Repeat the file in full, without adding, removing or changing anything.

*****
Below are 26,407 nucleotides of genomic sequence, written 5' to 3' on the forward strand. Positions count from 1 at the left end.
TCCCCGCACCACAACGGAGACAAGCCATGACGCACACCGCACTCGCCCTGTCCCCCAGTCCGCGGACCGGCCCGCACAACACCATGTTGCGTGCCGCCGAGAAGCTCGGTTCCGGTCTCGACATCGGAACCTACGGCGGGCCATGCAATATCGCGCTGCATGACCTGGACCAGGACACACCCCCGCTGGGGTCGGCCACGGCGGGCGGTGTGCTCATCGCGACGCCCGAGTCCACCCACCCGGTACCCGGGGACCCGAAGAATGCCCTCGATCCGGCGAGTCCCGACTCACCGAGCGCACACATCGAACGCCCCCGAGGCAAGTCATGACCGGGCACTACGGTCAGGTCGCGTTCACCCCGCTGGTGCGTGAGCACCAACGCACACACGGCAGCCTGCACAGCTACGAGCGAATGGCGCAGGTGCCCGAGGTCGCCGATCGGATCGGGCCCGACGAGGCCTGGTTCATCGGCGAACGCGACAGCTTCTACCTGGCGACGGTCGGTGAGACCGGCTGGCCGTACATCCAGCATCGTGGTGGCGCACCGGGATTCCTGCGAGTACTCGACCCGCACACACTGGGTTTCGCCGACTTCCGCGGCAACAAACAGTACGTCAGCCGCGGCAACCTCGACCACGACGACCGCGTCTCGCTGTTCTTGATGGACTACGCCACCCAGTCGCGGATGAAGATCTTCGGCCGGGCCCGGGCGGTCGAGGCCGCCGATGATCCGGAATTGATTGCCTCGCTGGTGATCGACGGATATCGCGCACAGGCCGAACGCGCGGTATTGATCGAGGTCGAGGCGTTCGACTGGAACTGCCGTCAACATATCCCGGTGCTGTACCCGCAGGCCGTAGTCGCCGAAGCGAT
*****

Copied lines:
Below are 26,407 nucleotides of genomic sequence, written 5' to 3' on the forward strand. Positions count from 1 at the left end.
TCCCCGCACCACAACGGAGACAAGCCATGACGCACACCGCACTCGCCCTGTCCCCCAGTCCGCGGACCGGCCCGCACAACACCATGTTGCGTGCCGCCGAGAAGCTCGGTTCCGGTCTCGACATCGGAACCTACGGCGGGCCATGCAATATCGCGCTGCATGACCTGGACCAGGACACACCCCCGCTGGGGTCGGCCACGGCGGGCGGTGTGCTCATCGCGACGCCCGAGTCCACCCACCCGGTACCCGGGGACCCGAAGAATGCCCTCGATCCGGCGAGTCCCGACTCACCGAGCGCACACATCGAACGCCCCCGAGGCAAGTCATGACCGGGCACTACGGTCAGGTCGCGTTCACCCCGCTGGTGCGTGAGCACCAACGCACACACGGCAGCCTGCACAGCTACGAGCGAATGGCGCAGGTGCCCGAGGTCGCCGATCGGATCGGGCCCGACGAGGCCTGGTTCATCGGCGAACGCGACAGCTTCTACCTGGCGACGGTCGGTGAGACCGGCTGGCCGTACATCCAGCATCGTGGTGGCGCACCGGGATTCCTGCGAGTACTCGACCCGCACACACTGGGTTTCGCCGACTTCCGCGGCAACAAACAGTACGTCAGCCGCGGCAACCTCGACCACGACGACCGCGTCTCGCTGTTCTTGATGGACTACGCCACCCAGTCGCGGATGAAGATCTTCGGCCGGGCCCGGGCGGTCGAGGCCGCCGATGATCCGGAATTGATTGCCTCGCTGGTGATCGACGGATATCGCGCACAGGCCGAACGCGCGGTATTGATCGAGGTCGAGGCGTTCGACTGGAACTGCCGTCAACATATCCCGGTGCTGTACCCGCAGGCCGTAGTCGCCGAAGCGAT